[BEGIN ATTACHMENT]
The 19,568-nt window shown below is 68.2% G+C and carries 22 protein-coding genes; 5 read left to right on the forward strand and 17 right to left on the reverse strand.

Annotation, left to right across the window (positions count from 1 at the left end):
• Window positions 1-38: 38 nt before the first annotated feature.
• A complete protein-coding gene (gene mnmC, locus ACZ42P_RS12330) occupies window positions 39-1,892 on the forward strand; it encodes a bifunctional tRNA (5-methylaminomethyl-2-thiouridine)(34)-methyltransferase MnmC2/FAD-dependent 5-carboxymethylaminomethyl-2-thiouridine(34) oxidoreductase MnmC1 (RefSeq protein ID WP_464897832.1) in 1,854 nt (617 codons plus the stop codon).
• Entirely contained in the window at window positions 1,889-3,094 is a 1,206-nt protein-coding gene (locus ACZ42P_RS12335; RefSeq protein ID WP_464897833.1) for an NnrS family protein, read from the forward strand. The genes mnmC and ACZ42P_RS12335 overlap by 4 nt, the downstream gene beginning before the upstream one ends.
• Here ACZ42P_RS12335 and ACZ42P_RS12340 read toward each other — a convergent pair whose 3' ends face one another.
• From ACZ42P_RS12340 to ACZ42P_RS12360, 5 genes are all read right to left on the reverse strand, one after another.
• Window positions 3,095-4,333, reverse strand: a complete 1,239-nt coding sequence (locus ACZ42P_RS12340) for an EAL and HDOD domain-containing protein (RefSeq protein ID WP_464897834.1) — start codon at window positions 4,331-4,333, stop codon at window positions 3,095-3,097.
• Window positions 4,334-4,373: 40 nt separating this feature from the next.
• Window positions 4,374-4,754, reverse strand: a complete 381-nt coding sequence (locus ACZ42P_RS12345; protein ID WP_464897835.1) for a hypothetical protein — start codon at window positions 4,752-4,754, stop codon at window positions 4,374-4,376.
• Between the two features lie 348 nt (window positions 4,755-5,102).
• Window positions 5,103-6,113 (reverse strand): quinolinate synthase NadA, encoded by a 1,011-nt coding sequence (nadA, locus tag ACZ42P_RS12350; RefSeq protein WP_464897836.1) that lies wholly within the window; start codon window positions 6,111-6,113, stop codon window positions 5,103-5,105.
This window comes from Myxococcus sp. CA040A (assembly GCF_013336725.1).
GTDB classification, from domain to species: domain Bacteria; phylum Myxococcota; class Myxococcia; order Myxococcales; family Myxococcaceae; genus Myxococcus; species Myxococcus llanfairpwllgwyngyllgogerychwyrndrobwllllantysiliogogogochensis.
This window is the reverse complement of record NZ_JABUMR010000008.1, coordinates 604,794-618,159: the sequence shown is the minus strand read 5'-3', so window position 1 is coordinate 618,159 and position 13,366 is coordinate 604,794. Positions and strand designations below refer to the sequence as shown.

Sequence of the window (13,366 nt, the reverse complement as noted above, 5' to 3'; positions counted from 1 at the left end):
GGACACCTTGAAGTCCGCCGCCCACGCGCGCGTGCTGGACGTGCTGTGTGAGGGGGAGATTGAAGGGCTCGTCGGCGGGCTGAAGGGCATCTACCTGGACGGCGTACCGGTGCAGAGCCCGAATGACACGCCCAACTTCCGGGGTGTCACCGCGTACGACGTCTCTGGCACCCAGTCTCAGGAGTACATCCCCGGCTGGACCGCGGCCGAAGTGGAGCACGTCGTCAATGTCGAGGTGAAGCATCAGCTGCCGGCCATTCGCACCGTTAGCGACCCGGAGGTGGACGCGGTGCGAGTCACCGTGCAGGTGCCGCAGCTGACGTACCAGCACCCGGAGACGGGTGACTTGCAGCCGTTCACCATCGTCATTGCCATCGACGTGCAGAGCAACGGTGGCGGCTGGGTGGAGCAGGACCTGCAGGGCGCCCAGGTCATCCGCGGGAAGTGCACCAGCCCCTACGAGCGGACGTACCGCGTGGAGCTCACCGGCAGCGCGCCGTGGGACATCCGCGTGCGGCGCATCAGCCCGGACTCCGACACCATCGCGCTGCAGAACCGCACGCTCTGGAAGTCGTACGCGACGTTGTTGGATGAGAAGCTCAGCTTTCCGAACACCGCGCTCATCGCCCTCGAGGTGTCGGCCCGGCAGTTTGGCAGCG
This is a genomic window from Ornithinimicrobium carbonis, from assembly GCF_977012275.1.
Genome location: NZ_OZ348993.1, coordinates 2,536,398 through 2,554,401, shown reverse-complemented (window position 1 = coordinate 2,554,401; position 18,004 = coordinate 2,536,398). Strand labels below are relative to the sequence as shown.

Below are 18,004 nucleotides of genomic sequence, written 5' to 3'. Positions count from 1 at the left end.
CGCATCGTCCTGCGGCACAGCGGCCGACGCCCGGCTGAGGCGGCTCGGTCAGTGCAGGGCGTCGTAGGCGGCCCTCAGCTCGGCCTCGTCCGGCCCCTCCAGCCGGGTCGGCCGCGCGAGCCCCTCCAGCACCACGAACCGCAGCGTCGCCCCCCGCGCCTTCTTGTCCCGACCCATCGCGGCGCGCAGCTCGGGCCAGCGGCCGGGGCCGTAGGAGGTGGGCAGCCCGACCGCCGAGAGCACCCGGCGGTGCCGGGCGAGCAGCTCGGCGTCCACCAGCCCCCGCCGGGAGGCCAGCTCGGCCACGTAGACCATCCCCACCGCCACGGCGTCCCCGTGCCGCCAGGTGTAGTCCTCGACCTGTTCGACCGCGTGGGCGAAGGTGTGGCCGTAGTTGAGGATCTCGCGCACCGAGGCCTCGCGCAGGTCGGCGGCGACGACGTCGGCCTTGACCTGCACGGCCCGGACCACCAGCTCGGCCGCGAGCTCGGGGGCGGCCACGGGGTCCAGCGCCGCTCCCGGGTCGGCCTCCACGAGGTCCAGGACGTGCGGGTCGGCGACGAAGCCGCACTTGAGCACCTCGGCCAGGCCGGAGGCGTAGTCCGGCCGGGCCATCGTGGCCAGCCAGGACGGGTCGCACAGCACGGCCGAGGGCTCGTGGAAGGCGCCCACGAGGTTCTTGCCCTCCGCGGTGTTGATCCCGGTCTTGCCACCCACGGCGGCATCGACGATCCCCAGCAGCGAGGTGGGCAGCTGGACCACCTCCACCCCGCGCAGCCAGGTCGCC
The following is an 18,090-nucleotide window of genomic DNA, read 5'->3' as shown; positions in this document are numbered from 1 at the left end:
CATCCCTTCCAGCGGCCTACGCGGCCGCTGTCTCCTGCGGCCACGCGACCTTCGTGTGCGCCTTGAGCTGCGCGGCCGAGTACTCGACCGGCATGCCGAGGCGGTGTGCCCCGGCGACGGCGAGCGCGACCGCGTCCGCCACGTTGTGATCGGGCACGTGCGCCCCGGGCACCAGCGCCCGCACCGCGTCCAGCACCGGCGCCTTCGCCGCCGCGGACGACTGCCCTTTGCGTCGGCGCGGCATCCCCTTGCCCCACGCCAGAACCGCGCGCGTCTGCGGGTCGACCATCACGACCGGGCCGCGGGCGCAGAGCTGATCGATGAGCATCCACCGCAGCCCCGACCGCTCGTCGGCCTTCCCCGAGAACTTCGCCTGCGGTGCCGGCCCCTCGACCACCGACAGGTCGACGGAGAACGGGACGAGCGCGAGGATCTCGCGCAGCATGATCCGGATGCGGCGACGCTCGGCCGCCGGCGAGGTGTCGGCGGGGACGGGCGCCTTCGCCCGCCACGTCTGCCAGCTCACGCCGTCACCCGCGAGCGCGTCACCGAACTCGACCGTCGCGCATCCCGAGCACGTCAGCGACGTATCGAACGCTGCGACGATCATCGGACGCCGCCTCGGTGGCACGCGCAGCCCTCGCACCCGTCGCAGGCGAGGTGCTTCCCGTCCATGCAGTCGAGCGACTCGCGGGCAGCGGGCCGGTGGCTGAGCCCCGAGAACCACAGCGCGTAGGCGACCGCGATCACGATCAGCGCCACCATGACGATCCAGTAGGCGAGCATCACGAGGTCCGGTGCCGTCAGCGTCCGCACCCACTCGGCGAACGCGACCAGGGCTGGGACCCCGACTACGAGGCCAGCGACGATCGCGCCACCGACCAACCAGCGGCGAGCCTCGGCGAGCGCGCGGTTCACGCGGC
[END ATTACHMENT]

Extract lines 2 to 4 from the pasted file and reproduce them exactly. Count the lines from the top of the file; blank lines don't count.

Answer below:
Annotation, left to right across the window (positions count from 1 at the left end):
• Window positions 1-38: 38 nt before the first annotated feature.
• A complete protein-coding gene (gene mnmC, locus ACZ42P_RS12330) occupies window positions 39-1,892 on the forward strand; it encodes a bifunctional tRNA (5-methylaminomethyl-2-thiouridine)(34)-methyltransferase MnmC2/FAD-dependent 5-carboxymethylaminomethyl-2-thiouridine(34) oxidoreductase MnmC1 (RefSeq protein ID WP_464897832.1) in 1,854 nt (617 codons plus the stop codon).